Monday, December 1, 2014

Good News from OSU About my CLL ( Chronic Lymphocytic Leukemia)

It is no fun to travel on Thanksgiving weekend across the country to OSU, spending hours in busy airports full of long lines of irritable flyers, but I am know that I am one lucky patient and I am grateful for my good care and my good drugs, even if it means crossing 3 time zones and leaving sunny beachy California for cold and wet Columbus, Ohio.

When I started on my ibrutinib trial two and half years ago there was a definite buzz about this new oral med that might change everything.

Well the game has changed, or more accurately is changing, and it is only going to get better with new non-chemo combos and second and third generation kinase inhibitors and monoclonal antibodies  (mAbs) offering us more and more options.

We aren't there yet, but we are moving fast (but not fast enough for those of us who need answers now) in the direction of long term disease control. Cure is still elusive, but there is now an active area of research on curing CLL, sometime inconceivable a few years back.

I am an example of the early changes.

Before ibrutinib and idelalisib and ABT-199 and now the second generation kinase inhibitors and the new mAbs came along in trials, someone like me with a failed transplant and a clone of 17p deleted bad boys had fewer choices than a vegan at a Texas BBQ stand.

Now 30 months into my ibrutinib adventure, I have a boringly healthy blood chemistry, and a mundane CBC (complete blood count) with a normal numbers of my red blood cells, my neutrophils, my platelets, and an absolute lymphocyte count of only 1.04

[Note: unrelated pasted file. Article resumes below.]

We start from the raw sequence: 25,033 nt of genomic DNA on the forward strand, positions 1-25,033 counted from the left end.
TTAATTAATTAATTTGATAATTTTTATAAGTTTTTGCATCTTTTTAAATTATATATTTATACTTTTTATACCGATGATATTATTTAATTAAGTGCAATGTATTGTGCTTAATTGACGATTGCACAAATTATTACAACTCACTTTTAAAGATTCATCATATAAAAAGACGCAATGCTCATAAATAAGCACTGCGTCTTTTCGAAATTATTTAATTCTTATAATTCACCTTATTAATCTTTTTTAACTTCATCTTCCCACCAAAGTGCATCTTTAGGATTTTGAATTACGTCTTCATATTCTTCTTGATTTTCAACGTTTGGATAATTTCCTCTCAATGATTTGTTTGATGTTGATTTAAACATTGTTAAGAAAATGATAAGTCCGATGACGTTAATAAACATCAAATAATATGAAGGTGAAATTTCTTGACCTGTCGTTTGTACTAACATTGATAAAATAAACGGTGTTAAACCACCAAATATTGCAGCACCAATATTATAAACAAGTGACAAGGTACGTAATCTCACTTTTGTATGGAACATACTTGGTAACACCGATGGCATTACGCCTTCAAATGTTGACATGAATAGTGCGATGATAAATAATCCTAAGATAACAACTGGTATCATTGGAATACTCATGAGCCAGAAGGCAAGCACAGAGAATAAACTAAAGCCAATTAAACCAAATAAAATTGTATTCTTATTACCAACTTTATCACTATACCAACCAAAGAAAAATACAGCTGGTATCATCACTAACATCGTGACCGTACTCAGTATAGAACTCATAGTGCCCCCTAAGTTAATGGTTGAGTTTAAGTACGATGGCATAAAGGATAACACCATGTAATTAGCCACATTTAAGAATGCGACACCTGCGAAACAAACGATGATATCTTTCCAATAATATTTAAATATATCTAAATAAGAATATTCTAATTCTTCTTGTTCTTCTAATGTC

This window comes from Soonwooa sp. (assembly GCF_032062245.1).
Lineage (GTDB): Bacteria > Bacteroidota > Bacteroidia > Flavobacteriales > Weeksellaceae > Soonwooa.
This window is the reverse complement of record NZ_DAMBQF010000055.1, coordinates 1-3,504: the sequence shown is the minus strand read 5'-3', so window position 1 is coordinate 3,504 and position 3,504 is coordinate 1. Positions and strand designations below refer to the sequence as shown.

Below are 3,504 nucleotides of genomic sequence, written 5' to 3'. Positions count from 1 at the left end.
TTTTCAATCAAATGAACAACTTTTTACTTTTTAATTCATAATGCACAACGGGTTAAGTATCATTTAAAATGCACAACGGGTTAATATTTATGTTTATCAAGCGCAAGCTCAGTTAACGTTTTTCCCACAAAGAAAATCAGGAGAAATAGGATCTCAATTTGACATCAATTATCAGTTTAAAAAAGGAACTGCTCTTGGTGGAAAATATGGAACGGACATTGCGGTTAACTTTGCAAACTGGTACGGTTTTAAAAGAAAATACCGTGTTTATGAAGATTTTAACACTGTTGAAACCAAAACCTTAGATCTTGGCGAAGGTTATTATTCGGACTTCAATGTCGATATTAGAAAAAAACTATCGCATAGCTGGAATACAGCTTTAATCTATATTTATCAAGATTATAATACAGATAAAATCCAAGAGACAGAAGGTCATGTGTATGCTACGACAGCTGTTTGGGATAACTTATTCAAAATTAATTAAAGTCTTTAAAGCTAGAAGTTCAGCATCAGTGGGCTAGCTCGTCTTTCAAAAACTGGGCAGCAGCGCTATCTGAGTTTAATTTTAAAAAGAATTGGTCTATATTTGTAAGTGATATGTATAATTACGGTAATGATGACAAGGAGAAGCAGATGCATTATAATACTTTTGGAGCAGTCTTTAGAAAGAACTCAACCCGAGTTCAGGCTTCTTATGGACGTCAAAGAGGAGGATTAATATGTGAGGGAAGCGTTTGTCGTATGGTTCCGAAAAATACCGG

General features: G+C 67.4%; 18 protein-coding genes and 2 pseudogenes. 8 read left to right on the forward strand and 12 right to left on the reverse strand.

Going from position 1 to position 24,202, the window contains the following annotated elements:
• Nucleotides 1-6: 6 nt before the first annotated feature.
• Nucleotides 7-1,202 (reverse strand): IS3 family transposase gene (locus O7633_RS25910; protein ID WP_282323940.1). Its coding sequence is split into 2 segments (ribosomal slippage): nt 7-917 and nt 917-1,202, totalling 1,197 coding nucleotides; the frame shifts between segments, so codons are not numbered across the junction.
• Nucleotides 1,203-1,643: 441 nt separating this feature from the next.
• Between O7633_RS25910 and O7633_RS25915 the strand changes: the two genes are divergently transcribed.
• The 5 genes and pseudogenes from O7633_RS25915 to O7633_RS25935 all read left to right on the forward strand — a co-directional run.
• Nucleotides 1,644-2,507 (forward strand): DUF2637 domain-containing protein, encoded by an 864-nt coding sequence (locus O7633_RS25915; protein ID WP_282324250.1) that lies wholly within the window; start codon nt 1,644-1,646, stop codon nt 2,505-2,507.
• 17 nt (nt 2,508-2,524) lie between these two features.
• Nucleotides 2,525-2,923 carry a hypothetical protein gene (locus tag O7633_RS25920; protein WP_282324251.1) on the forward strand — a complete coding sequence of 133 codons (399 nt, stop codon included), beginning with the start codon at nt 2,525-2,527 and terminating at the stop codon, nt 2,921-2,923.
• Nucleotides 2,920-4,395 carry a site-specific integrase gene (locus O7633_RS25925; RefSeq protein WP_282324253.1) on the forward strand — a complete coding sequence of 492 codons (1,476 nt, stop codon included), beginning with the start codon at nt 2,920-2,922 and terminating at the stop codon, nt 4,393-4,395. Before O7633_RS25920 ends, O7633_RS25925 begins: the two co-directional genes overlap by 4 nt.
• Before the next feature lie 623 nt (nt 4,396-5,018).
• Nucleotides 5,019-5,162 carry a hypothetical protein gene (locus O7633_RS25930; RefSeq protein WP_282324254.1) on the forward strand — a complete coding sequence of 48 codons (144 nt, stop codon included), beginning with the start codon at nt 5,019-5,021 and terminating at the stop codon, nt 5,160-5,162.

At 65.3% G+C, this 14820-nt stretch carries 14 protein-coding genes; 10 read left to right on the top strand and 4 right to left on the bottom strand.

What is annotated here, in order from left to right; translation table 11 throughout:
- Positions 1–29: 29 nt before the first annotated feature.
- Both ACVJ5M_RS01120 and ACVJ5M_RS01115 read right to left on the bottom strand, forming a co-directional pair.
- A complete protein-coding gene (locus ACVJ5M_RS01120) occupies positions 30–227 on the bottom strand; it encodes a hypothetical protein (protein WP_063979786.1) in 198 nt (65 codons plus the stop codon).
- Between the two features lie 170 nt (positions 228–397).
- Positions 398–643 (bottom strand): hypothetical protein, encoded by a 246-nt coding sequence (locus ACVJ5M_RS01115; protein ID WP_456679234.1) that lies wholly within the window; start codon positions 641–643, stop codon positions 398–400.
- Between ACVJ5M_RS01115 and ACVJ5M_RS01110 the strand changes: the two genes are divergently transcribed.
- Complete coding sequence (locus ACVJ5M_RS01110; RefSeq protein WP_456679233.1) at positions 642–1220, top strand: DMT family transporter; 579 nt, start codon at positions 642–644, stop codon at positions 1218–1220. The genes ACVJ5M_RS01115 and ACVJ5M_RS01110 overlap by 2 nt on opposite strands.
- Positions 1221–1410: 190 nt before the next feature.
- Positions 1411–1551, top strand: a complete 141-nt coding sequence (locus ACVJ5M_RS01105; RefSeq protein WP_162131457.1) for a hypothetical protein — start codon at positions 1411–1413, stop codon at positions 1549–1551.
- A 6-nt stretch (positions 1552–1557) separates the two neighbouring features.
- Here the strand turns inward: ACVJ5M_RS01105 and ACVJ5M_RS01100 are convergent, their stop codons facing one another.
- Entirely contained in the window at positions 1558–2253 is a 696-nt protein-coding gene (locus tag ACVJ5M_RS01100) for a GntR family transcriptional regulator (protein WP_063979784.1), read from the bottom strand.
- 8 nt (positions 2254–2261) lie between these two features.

If you dig deep enough with PCR or sensitive flow cytometry, I suspect my cancerous clone is still lurking in the less that one percent of my B cells that still carried the signs of being part of the nasty cancerous clone gang when checked three months ago at OSU.

But as I said much to happy about it. And many reasons to give thanks.

Now with my personal good results locked in for another three months until I return for my next OSU clinic visit, I am off to ASH 2014 to bring the broader good news and to push the CLL researchers and pharmaceutical industry no to take their foot off the gas until we have a cure for us all.

Let me know if you have any burning questions for the researchers at ASH.

Life is good.

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4 Comments:

Anonymous Anonymous said...

Brian -

First, thank you for a great blog that is rich with information. I check for updates almost daily to get another pearl that gives me hope for the future.

As you have said repeatedly, let's not get stranded on third base. In this context, there are many of us who are treatment naive yet have CLL that is slowly progressing. At some point, we will need treatment and FCR/BR and all that entails seems only to set the stage for more problems down the line (ie: Richtor's syndrome, etc.).

When do you think Ibrutinib, Idelalisib, and ABT-199 will hit the front line for those of us that are not R/R?

December 2, 2014 at 6:42 AM  
Anonymous Anonymous said...

Fantastic news! I appreciate all you do to keep us informed and look forward to more great news from ASH!

December 2, 2014 at 6:55 AM  
Blogger Jeffrey Zuckerman said...

Life is good and it should be for such a great guy. Enjoy the moment and many more.
Jeff

December 2, 2014 at 7:03 AM  
Blogger MD. Shakil said...

News programmes have suddenly become hot property and are vying for attention with other popular programmes telecast in different channels.

December 27, 2014 at 5:08 AM  

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